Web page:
If it wasn’t obvious before, it is clear as day now: working people make this economy run. While billionaire hoarders and corporations get bailed out and millions of us are laid off, workers on the frontlines have been risking everything to deliver essential goods and services for society. While politicians and CEOs didn’t prepare to provide the necessary safety equipment or health system needed in this crisis, frontline workers have been taking action to “flatten the curve” of this tragedy.
Everybody now recognizes that the heroes of this pandemic are the workers in health care, retail, grocery, food production, transit, logistics, education, and beyond. Workers, union and non-union, have also been getting organized and taking action to fight for safety, wages, rights, and benefits. Victories have been won through strikes, protests, and walkouts by Detroit transit workers, Colorado Joann Fabrics retail workers, Boston grocery workers, and many more.
Corporations like Amazon have been retaliating by firing non-union worker organizers who are trying to protect themselves, their co-workers, and their communities. Politicians from both parties, including Democrats in Nevada and Minnesota, are attempting to suspend union contracts and collective bargaining rights while the federal government is trying to make it harder to organize unions. Faced with a deadly lack of safety and the threat of mass unemployment, millions of workers are looking to continue and intensify the fight against the billionaire hoarders who are trying to turn us all into sacrificial lambs at the altar of their profits.
Over three million people signed the “Rent Strike 2020” petition initiated by socialist truck driver and Congressional candidate Joshua Collins that demands a suspension of rent, mortgage, and utility payments with no debt owed. To win these demands, renters are getting organized across the country to plan “rent strike” actions. This type of organizing with clear, bold demands, audacious action and creative use of “social distancing” organizing on social media and in our communities, is the type of example union leaders should be pointing to.
While workers are getting organized on the job and in their communities, most union leaders are lagging behind and failing to take action. If unions put their resources behind coordinated action on May 1 for keeping all workers on payroll at full pay, rent cancellation, Medicare for All, safe workplaces, and other clear demands, then millions of workers would be inspired to get organized. If big unions took decisive action, then the discussion about “reopening the economy” would include debates about workplace democracy and the vast inequality of capitalism exposed by this pandemic. Instead, union leaders are often focusing their resources on getting Joe Biden elected, a loyal servant of Wall Street who has been largely absent during this crisis and fails to inspire working people.
Some unions and workplace actions are showing the way forward though, and we should build on this. Socialist Alternative has initiated Workers Speak Out, and leaders of walkouts at the Amazon warehouse facility in Staten Island, the Joann fabrics strike in Colorado, the Instacart walkout, and other organizing attempts at non-union workplaces have come together through this effort. The Amalgamated Transit Union (ATU) Local 1005 in Minneapolis, with Socialist Alternative members helping to lead the effort, won free transit fares for all and is providing safety equipment for workers.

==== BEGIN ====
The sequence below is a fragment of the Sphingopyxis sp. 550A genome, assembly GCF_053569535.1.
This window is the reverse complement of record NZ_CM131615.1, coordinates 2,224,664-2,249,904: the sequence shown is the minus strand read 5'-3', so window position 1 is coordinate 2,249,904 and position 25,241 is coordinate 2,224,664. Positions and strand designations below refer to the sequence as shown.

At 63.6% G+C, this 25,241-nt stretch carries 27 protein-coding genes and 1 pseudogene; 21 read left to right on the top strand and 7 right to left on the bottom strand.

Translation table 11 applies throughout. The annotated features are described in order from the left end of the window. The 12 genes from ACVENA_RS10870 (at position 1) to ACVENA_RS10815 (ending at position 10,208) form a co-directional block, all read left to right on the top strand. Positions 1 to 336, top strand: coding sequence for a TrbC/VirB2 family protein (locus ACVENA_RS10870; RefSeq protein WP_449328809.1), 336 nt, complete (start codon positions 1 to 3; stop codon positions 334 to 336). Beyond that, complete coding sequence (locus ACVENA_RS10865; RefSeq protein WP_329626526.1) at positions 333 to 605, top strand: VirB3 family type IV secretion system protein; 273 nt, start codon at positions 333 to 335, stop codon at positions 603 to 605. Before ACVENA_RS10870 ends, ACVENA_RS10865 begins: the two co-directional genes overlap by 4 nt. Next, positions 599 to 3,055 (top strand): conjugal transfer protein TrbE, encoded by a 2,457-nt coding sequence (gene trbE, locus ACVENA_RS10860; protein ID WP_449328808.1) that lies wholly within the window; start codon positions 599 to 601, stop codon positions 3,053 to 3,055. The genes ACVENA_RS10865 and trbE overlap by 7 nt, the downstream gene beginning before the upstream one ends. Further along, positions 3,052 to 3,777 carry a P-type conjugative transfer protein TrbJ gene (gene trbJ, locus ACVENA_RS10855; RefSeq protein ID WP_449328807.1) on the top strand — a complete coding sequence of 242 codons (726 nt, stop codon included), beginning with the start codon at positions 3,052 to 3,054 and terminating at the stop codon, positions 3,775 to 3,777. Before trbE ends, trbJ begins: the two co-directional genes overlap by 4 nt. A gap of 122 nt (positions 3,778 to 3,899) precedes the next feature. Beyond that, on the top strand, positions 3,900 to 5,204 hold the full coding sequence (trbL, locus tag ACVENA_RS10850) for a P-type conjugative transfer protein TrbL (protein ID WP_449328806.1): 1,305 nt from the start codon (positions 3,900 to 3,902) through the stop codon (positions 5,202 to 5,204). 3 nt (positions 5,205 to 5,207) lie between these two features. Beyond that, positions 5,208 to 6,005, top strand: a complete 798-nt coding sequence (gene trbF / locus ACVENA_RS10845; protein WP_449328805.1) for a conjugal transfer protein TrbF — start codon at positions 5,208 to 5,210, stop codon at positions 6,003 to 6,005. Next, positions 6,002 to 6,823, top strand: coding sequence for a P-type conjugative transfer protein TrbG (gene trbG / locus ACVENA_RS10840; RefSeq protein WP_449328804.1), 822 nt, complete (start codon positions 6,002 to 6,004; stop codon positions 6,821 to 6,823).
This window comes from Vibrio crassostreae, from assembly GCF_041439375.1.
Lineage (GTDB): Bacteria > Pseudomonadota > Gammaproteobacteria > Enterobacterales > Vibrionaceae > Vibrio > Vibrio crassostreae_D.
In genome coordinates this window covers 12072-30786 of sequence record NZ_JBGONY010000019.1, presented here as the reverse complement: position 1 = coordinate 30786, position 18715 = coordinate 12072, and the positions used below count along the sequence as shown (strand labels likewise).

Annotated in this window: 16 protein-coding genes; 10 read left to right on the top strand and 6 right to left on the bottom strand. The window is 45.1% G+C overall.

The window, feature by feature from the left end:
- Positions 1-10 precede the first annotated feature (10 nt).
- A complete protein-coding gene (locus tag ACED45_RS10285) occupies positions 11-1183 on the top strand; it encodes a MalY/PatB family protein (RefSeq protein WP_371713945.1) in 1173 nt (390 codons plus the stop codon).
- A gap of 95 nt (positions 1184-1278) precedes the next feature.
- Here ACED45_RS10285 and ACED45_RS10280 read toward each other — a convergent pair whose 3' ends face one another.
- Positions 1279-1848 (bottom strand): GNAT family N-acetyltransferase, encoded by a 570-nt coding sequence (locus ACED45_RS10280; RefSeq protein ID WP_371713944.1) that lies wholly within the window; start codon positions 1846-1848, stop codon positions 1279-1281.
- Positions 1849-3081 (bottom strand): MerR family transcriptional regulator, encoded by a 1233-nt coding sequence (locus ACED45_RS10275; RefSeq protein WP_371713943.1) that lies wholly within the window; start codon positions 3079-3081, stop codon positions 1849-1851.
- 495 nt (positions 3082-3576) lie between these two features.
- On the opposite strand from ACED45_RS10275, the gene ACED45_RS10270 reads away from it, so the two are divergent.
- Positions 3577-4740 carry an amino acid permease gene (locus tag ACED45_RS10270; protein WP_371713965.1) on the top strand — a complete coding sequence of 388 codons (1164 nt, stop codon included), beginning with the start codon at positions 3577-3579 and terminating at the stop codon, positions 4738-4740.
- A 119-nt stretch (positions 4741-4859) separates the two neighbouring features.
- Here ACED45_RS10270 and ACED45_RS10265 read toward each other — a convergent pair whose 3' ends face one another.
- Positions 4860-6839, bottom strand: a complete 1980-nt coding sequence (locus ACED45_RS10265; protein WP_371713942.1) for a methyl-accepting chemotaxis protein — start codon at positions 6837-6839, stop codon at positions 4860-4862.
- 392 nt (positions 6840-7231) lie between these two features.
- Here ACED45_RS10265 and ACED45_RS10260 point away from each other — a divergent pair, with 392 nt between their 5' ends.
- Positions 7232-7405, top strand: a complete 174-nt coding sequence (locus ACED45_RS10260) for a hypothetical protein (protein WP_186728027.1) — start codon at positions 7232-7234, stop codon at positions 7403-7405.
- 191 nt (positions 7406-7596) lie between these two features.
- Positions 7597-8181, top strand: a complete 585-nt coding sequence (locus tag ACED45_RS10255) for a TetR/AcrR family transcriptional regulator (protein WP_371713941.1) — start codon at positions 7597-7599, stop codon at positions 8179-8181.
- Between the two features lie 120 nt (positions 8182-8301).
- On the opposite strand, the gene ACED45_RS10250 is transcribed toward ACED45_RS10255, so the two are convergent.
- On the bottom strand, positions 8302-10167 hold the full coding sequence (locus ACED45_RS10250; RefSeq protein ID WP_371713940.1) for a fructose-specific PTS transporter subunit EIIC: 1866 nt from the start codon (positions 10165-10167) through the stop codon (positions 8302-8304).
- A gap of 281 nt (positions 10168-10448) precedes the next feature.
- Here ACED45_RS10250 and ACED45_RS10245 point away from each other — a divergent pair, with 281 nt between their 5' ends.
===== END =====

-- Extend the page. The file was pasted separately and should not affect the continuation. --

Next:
Democratic Socialists of America (DSA) and the United Electrical Workers (UE) have also initiated efforts to help non-union workers organize. If these efforts by socialists were taken up by much bigger unions, it could lead to one of the biggest organizing drives in the history of this country. Some bigger unions, like National Nurses United (NNU), have done an excellent job in organizing social distance protests and making clear demands for workplace safety and Medicare for All. Yet the rest of the union leadership has gone missing, just like their friend Joe Biden.
A Fighting Way Forward
Unions are at their best when they fight for all working-class and oppressed people. There is a mass mood for organizing drives at workplaces across the country as more and more people are realizing the billionaires and politicians aren’t going to solve our problems. Millions are also feeling backed into a corner by this pandemic and are thinking about striking back. Big unions should follow the lead of the socialists organizing non-union workplaces, the nurses unions organizing protests, and Rent Strike 2020 activists. May 1 can be a flashpoint of united struggle to show our potential power.
If union leaders don’t step up, then they need to get out of the way. Rank-and-file workers in unions with weak leaderships should build caucuses with clear demands and a strategy to take struggles forward to replace the current leaders. Non-union workers should get organized and reach out to fighting unions like UE and NNU.
In every upturn of union organizing, socialists played a key role – from the 1930s and ‘40s to the 1960s and ‘70s. Socialists know that working people make the economy run and have the power to shut down capitalism. Through organizing collectively, we can change the world from one run for the greed of a few to a global system based on cooperation, solidarity, and a planned economy to benefit people and the planet.
We don’t want a return to “normal.” The capitalist “normal” after this pandemic subsides will be mass unemployment and an attempt to make working people pay for a crisis that capitalism made worse. We need to get organized and fight for workplace democracy and building the power of unions, renters organizations, the unemployed, and the oppressed. This can lay the basis for creating a new “normal” of socialist change.